- Try looking up scholarly articles and peer-reviewed essays on online resources, like Google Scholar and JSTOR.
- Look for period or subject specific blogs or forums online, like history subreddits on Reddit or personal blogs devoted to your area of interest.
- Many online resources, like universities and scholarly sites, also offer multimedia material, like recorder lectures, slideshows, and interactive websites.
3Research other university courses. Many acclaimed universities also post their syllabi online, which can be a great resource of information and time management. Looking at syllabi for examples may also point you in other directions that are only accessible through specific educational institutions, like libraries, that might not otherwise be available or discussed online.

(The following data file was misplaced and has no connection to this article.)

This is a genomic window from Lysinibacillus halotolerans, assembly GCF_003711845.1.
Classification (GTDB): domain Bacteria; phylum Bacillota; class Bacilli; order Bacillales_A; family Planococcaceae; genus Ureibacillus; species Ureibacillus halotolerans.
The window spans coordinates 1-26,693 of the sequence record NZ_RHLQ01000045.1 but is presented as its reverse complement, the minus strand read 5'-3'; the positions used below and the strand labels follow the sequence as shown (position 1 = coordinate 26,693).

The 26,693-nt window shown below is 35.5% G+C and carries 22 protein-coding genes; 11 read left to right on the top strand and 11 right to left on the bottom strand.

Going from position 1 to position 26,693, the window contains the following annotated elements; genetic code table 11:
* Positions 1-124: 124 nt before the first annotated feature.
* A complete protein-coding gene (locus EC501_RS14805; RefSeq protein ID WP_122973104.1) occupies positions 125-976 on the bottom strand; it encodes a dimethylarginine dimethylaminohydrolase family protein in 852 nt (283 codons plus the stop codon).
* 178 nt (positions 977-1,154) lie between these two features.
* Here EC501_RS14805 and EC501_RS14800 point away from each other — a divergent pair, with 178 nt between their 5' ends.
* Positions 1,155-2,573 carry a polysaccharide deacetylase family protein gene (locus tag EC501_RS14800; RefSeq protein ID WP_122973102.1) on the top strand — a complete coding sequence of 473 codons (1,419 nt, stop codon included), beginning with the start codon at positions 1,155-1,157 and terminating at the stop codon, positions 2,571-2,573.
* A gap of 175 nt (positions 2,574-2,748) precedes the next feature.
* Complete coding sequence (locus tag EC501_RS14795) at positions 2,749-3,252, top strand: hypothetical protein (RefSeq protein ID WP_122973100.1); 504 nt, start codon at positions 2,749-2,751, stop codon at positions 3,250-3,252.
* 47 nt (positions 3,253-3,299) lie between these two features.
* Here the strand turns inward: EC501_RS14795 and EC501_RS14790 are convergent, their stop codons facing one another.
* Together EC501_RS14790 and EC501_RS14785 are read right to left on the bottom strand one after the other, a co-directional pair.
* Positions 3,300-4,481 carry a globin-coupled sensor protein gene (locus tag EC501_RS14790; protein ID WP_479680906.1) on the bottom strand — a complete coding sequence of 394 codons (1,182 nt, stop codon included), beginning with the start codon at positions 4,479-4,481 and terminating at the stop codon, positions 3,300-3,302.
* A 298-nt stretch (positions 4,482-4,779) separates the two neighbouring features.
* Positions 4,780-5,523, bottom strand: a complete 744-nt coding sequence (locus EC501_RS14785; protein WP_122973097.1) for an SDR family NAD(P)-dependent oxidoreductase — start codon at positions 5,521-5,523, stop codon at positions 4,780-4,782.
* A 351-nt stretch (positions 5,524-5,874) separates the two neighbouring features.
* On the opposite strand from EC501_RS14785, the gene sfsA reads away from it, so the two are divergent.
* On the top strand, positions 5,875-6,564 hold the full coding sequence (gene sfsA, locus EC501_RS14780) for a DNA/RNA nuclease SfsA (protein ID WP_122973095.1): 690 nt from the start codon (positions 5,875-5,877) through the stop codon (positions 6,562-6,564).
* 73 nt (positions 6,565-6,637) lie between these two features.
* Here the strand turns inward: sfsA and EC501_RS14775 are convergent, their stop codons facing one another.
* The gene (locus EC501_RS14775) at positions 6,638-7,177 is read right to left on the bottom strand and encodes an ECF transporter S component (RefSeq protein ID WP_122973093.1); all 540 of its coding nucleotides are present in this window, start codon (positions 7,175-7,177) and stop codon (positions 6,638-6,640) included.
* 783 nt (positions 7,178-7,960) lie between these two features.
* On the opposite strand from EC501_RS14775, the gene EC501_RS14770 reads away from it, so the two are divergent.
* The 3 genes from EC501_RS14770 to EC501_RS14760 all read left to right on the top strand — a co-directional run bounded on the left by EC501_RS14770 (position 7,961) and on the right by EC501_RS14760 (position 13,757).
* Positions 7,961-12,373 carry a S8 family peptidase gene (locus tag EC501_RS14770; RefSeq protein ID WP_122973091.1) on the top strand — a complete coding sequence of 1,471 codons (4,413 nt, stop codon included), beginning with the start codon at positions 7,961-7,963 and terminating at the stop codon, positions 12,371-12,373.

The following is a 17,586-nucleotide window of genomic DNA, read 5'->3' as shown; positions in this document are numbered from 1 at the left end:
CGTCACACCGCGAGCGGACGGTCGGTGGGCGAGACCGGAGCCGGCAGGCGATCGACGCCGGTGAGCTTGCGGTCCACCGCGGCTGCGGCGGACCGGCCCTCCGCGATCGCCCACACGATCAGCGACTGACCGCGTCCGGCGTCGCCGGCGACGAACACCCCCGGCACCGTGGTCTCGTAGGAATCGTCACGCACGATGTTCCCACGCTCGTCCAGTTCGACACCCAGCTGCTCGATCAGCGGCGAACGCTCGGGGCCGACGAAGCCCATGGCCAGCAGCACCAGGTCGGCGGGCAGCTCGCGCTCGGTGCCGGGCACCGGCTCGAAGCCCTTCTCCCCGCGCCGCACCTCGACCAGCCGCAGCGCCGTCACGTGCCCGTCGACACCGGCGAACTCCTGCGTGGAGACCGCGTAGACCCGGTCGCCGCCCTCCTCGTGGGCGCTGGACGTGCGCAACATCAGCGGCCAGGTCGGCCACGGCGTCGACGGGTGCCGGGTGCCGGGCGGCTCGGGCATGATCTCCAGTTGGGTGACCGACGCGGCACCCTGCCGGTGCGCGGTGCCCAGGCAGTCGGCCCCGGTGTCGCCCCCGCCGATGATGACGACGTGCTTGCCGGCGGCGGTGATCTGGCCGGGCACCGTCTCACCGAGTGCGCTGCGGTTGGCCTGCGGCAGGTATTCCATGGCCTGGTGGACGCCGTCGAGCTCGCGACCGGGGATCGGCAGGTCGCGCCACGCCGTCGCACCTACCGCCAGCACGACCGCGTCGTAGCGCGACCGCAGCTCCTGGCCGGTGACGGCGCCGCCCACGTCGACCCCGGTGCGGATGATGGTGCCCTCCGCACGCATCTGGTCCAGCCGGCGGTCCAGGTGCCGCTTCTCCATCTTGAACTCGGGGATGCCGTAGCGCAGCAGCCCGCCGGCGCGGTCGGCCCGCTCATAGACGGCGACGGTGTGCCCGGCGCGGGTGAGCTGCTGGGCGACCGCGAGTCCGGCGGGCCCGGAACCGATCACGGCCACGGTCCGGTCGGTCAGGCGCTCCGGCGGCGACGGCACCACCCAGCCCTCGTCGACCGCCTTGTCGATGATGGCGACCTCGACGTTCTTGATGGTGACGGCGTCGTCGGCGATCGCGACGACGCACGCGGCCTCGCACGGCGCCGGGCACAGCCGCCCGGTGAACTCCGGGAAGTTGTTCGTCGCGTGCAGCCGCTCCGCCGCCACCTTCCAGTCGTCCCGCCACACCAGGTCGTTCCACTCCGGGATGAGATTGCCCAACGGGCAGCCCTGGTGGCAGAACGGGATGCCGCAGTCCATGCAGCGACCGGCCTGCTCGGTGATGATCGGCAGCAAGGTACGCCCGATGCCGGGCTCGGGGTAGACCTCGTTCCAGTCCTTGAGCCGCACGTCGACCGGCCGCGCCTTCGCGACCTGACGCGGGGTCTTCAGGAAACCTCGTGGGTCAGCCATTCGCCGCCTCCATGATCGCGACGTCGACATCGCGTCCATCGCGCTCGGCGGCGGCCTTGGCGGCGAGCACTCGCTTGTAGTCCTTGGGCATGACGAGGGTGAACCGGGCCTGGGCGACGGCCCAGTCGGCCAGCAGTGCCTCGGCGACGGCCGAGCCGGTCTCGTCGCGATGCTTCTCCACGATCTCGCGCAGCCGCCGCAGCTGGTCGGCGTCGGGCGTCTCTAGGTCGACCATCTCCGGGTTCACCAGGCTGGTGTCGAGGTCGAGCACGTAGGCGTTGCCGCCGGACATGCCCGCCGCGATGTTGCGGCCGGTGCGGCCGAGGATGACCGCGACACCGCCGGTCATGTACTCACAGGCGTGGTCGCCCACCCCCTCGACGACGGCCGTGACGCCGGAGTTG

- Many of the Ivy League schools, like Harvard, post their syllabi on their website. Try contacting their department or searching out a specific subject.
4Prioritize primary sources, which provide firsthand accounts. These might include diaries, artifacts, autobiographies, or any items recorded during the time period you're studying. This is the truest form of studying history! You can access a lot of documents on the National Archives online. For local history, there are often artifacts or documents in local museums, libraries, or city hall.
- You can access the National Archives by visiting here: https://www.archives.gov/.
- Look online and in bookstores for books and other documents from the time period you're studying.
- When using primary sources, remember to consider the author, their purpose for writing the text, and when the text was written. Try to avoid biased sources, and put the information into context as you study it.